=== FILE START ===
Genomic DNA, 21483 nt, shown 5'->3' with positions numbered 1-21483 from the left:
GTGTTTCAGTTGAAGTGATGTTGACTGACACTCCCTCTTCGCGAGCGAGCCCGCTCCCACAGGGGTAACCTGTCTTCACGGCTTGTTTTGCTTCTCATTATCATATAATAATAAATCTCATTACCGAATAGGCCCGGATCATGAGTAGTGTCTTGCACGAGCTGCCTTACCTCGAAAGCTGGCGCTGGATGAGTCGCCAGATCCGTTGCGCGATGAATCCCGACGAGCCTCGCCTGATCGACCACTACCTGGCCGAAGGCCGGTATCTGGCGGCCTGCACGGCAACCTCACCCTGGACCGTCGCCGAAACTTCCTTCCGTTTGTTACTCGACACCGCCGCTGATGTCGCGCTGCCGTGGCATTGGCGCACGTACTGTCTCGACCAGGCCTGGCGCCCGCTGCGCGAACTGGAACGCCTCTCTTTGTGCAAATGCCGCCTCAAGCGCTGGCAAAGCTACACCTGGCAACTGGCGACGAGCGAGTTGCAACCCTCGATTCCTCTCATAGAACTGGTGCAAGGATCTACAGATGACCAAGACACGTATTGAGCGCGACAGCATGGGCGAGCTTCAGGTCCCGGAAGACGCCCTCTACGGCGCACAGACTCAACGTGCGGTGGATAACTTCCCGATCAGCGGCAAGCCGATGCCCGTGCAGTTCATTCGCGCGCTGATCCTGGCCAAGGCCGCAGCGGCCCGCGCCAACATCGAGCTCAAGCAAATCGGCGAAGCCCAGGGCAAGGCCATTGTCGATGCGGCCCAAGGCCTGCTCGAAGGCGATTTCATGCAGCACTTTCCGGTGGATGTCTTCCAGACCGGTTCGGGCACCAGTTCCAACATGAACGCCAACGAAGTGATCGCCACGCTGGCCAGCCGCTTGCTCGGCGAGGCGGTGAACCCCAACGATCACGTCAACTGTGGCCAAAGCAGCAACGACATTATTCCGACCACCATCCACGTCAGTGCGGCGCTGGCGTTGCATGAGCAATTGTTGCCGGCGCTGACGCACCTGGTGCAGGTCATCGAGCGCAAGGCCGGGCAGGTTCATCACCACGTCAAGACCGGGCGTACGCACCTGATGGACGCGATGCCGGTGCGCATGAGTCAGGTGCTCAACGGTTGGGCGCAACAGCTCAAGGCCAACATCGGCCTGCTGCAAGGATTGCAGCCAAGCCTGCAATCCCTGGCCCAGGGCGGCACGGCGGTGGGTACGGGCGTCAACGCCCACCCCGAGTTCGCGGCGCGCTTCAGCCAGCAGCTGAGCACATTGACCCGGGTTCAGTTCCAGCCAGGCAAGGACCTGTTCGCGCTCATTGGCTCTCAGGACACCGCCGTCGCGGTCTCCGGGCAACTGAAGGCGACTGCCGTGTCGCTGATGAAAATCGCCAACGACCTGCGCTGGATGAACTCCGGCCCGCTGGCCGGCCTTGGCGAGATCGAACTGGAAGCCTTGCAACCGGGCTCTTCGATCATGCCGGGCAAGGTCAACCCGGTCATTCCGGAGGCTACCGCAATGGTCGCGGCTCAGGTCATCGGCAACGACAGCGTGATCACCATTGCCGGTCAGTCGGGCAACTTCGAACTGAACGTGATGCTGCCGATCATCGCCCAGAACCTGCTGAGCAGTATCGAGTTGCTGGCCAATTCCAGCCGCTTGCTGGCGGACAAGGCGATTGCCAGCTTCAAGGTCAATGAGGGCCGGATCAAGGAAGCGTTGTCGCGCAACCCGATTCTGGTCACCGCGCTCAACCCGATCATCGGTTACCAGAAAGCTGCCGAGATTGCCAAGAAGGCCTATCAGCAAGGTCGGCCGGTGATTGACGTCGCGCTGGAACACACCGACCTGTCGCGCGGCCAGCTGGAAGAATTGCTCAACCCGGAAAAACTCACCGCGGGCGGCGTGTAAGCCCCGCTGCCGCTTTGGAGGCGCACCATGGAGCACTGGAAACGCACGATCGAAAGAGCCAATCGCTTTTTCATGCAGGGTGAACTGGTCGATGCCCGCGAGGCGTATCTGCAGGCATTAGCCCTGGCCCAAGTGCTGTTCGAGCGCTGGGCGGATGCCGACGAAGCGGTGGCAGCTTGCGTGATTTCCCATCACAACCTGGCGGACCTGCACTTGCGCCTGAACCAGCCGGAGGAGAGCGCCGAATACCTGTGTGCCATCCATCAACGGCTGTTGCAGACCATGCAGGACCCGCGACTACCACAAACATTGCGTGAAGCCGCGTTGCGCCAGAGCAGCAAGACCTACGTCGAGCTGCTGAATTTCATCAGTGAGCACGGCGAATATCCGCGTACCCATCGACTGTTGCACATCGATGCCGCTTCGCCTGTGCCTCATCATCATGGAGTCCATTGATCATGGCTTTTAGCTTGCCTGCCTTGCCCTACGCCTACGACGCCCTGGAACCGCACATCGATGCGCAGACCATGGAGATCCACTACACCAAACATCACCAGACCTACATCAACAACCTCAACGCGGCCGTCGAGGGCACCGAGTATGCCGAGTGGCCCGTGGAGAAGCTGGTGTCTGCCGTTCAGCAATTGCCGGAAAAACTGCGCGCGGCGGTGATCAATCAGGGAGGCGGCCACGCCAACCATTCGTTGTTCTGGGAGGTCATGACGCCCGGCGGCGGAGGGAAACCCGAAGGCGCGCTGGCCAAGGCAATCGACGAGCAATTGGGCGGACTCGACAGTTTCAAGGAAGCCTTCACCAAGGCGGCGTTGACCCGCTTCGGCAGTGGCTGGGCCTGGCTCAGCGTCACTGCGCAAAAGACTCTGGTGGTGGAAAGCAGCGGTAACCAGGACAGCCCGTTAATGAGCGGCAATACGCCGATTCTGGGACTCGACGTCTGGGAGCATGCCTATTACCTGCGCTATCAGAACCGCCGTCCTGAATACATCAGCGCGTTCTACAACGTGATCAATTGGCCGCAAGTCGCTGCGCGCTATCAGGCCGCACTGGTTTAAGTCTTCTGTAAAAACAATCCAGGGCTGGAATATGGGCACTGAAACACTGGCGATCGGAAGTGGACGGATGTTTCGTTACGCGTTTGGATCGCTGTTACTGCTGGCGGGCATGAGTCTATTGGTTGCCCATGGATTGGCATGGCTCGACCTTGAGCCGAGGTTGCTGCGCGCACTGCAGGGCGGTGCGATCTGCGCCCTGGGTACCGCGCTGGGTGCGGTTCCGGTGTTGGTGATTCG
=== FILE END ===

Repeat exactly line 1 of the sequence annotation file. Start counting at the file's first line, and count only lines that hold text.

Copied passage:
Genomic DNA, 21483 nt, shown 5'->3' with positions numbered 1-21483 from the left: